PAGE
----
Buying a home is the biggest investment most people ever make. It can also be the biggest debt you'll ever take on. If you have other debts like credit cards, car payments, or student loans, would a mortgage push you beyond your comfort zone? For reference, an industry standard that still holds is that total housing costs shouldn't exceed 28% of your gross monthly income. All your debt payments combined shouldn't exceed 36% of gross monthly income.
You live in an area where it's cheaper to rent than buy
The old real estate adage about location may be more relevant than ever. While housing prices have risen nationwide, the actual costs vary widely coast-to-coast. One measure of whether it makes more sense to rent or buy is the price-to-rent ratio in your area. You calculate this by dividing the median home price by the median annual rent. A ratio of 15 or under favors buying; 16 and over favors renting. Here's a comparison: in New York, the ratio is 38.6; in Milwaukee it's 12.8. Big difference.
Plus, costs can vary significantly not only from city to city but in different parts of the same city. Make sure to look at specific neighborhoods and figure out the overall cost of buying a particular property in a specific location vs. renting. If you're in a high-cost metropolitan area, renting may actually be cheaper than buying on a monthly basis.
The upside—and the downside
There are a lot of pluses to renting—more flexibility, less responsibility, and the freedom to save and use your money for other things. And with current limits on the deductibility of state and local taxes as well as mortgage interest, the tax benefits of homeownership aren't as strong an argument as in the past.
On the downside, rents have been rising along with home prices. June 2021 data from realtor.com show the median rent in the 50 largest metro areas rose 8.1% year over year. So unless you're protected by a rent-control ordinance, there's no guarantee your rent won't go up beyond what you can handle.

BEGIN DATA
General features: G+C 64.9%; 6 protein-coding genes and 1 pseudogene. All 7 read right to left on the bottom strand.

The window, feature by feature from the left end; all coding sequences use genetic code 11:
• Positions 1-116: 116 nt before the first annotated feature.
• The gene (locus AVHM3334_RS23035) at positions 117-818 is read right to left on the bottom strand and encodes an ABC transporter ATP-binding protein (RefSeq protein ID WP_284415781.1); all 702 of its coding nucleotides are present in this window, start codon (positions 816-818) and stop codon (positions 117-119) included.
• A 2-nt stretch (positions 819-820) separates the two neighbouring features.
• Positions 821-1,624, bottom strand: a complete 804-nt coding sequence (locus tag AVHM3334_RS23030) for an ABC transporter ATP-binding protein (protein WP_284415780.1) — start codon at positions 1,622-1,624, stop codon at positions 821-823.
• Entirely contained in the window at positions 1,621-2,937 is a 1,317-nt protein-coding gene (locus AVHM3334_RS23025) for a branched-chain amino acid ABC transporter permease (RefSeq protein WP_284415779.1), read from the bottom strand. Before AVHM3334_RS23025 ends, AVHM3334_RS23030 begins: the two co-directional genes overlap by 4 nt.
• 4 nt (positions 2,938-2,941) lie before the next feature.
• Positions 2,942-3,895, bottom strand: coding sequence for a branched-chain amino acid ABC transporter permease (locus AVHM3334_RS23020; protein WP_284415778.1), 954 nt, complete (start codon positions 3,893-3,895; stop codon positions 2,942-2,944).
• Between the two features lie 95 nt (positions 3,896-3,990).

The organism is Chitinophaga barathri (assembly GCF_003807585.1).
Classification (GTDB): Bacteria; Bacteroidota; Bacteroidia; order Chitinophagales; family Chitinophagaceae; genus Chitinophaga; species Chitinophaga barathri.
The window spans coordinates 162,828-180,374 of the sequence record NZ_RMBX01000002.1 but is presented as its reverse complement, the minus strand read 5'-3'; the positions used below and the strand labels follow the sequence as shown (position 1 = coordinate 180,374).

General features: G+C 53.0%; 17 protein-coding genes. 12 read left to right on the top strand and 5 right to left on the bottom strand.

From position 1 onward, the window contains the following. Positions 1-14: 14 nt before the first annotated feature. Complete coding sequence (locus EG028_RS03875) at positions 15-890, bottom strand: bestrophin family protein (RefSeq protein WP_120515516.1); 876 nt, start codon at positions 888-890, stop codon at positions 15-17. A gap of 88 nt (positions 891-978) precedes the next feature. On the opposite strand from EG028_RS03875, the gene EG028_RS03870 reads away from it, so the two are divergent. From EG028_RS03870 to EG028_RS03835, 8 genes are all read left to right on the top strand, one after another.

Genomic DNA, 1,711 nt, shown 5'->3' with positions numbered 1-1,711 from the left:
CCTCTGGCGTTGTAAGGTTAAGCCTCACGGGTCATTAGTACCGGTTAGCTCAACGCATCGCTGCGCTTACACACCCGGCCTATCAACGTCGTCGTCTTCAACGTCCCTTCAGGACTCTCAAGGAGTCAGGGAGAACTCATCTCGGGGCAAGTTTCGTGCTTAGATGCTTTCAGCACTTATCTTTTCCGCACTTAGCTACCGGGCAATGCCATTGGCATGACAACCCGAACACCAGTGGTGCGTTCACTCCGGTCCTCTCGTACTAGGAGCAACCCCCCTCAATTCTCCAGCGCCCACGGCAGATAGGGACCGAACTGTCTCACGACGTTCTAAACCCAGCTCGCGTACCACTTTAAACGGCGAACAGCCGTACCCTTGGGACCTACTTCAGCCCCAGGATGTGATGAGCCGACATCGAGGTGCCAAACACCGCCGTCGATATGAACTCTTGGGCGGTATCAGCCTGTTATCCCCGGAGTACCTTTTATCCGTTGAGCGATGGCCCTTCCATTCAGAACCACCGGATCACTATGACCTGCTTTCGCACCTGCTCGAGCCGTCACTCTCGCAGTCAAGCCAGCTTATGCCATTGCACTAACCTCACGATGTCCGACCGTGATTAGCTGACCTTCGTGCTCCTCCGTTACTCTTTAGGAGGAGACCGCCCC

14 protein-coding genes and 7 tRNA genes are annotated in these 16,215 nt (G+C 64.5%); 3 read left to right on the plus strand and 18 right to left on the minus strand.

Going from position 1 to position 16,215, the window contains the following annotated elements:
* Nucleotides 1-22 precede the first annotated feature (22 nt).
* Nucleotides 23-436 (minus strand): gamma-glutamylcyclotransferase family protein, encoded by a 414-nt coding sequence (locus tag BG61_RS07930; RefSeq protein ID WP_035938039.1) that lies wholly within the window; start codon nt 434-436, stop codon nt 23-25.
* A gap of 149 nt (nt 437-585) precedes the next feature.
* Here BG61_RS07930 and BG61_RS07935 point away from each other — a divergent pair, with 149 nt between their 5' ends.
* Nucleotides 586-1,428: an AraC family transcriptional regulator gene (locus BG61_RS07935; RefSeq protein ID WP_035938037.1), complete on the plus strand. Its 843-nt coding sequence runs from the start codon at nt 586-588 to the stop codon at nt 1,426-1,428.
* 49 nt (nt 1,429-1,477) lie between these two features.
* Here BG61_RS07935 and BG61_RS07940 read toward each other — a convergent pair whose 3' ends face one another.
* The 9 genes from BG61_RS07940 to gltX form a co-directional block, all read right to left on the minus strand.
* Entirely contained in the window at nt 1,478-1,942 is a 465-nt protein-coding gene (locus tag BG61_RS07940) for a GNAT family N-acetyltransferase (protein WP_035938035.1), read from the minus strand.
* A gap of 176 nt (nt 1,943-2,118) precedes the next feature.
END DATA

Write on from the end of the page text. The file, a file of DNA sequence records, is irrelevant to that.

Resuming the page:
Another often-mentioned downside is that by not building equity, you're missing out on an opportunity to create long-term wealth. There's some truth to that. But to me, a house should never be considered just as an investment. While its value may increase over time, you can't count on it. If you're looking at buying a home just as a moneymaker, there are other investment opportunities available in real estate you may wish to consider.
Which brings me to one last important point. If continuing to rent now rather than taking on the financial obligations of owning means you have more money in your pocket, use it wisely. Pay down your debts, shore up your savings, and put those savings to work by investing. Then, if in the future you decide to buy, you'll be ready.
The information provided here is for general informational purposes only and should not be considered an individualized recommendation or personalized investment advice. The investment strategies mentioned here may not be suitable for everyone. Each investor needs to review an investment strategy for his or her own particular situation before making any investment decision.
All expressions of opinion are subject to change without notice in reaction to shifting market conditions. Data contained herein from third-party providers is obtained from what are considered reliable sources. However, its accuracy, completeness or reliability cannot be guaranteed.
Examples provided are for illustrative purposes only and not intended to be reflective of results you can expect to achieve.0921-15KV